'I supported this tour for a long time and it's a dream come true for me . . . I really didn't think I would win this'
China's Zhang Lianwei hit the jackpot at the US$250,000 Macau Open yesterday with the biggest win of his fledgling career.
A steady closing round three-under-par 68 gave him a nerve-shredding one-stroke win over Scotland's Simon Yates and the Chinese number one admitted: 'I've waited five long years for this.'
Zhang took off his cap and waved to a 1,000-plus crowd - many of whom had followed his every move - after sinking an 18-inch putt for par on the par-five 18th. But the next 20 minutes were excruciating for the 36-year-old Shenzhen-based golfer who had to wait until Yates - the only player who could catch him - completed his round for victory to be confirmed.
Yates finished strongly and birdied the final hole for a closing 70 but it was not enough to prevent Zhang from becoming the second Chinese to win on the Davidoff Tour after Cheng Jun won the 1997 Volvo China Open in Beijing. Zhang triumphed at the 1996 Volvo Asian Matchplay Championship in Malaysia, but yesterday's victory was his first in strokeplay on the Davidoff Tour.
Taiwan's Yeh Wei-tze finished a further shot behind after a 72 while Thailand's Thongchai Jaidee and Lin Chie-hsiang of Taiwan were tied for fourth place, finishing seven-under for the tournament with a pair of 69s. American John Daly shared sixth place with Pakistan's Taimur Hussain after finishing six-under for the tournament with a 69 and 70 respectively.
Zhang was naturally delighted with his win - worth US$40,375 - and he rated it above his epic victory at the Ontario Open Heritage Classic in Canada last year.
'I supported this tour for a long time and it's just a dream come true for me,' said Zhang, who returned to the clubhouse amid well-wishers and fellow players who congratulated him.
'I have been a pro golfer for six years and I really didn't think I would win this, especially after missing the cut in Korea [the Maekyung LG Fashion Open in Seoul] last week. Even after I led after the second round, I still wasn't sure whether I would do it, but my confidence grew and I was lucky. It's a great result for me.
'Sure, it was great to win in Canada as well, but this is Macau and it's near my home. It's nice to win here after coming fifth or sixth in my previous best finishes here.'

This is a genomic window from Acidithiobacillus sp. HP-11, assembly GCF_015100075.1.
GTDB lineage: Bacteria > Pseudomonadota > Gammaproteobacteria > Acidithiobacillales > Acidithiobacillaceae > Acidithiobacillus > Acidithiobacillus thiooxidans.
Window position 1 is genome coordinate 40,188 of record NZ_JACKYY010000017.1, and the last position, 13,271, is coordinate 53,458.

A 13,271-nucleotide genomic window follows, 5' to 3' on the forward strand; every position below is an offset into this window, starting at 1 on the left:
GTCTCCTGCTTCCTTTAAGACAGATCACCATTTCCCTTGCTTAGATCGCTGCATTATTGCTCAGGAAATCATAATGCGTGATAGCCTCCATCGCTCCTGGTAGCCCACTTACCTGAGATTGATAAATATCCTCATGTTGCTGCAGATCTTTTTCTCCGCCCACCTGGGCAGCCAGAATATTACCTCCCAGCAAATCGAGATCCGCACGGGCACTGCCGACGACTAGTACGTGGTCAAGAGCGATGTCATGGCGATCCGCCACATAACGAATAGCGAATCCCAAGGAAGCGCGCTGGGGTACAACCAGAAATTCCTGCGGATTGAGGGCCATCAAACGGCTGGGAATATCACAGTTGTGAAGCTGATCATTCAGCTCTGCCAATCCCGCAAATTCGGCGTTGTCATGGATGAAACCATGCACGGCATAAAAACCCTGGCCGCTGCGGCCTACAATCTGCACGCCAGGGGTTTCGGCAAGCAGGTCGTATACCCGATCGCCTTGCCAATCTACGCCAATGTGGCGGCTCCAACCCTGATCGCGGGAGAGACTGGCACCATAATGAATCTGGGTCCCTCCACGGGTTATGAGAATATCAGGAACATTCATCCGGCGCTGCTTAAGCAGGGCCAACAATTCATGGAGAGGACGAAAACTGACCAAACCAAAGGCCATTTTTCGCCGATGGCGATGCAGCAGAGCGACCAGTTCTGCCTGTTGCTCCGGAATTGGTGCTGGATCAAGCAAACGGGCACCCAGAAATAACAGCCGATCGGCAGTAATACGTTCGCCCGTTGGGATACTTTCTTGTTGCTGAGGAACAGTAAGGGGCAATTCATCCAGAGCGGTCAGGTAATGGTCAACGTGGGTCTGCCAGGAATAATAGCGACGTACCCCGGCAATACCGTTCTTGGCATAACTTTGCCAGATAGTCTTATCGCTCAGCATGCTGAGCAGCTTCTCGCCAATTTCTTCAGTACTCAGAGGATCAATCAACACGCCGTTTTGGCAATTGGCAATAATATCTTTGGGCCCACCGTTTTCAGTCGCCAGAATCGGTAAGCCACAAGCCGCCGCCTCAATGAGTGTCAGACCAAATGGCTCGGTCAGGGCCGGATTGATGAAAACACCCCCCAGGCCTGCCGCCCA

A pro-Zhang crowd had followed him on Saturday, causing him to lose his concentration, but his army of fans were more subdued yesterday and Zhang was thankful for that. 'The crowds . . . they were great. I have to thank them for their support. Everybody said hello to me and wished me well. I felt so grateful for that.'
Zhang, who started the day one stroke behind leaders Yates, Yeh and South Korea's Anthony Kang, got off to a great start when he eagled the second, holing from about 15 feet.
'I was very lucky. It was just like yesterday [on Saturday]. I putted from about four metres yesterday and four metres today. Even after I bogeyed the 13th hole I still thought I had a chance to win it when I saw I was still leading on the board. I just stayed calm and continued.'
Yates was disappointed he could not force a playoff after requiring an eagle on the 18th, but he was happy with the US$27,825 second prize.
'The wind got up on the second and third holes and it made putting very difficult. I couldn't get anything right. I found it really hard to pick the right clubs. The wind made it very difficult. I dropped a shot on the 13th which was quite crucial,' he said.
'I knew I needed an eagle on the last hole, but the wind was virtually in my face and I knew I wasn't going to make it. Anyway, it's nice to get second place. At least there's no tax in Macau. That's very generous! Overall, I am happy with second place. It puts me up the Order of Merit list again.'
Yeh said he was disappointed he wasn't able to make better inroads into Zhang's lead. 'I'm very disappointed because I tried so hard. I made two mistakes on the 14th and 15th with bogeys. I had no luck today, but I am very happy for Zhang. He deserved to win,' said Yeh.
Meanwhile, English star Lee Westwood struggled again, finishing 43rd after a 73 put him five-over for the tournament. Westwood said: 'It was really hot out there. I didn't play particularly well. I didn't hole many putts, but I am happy to finish it.'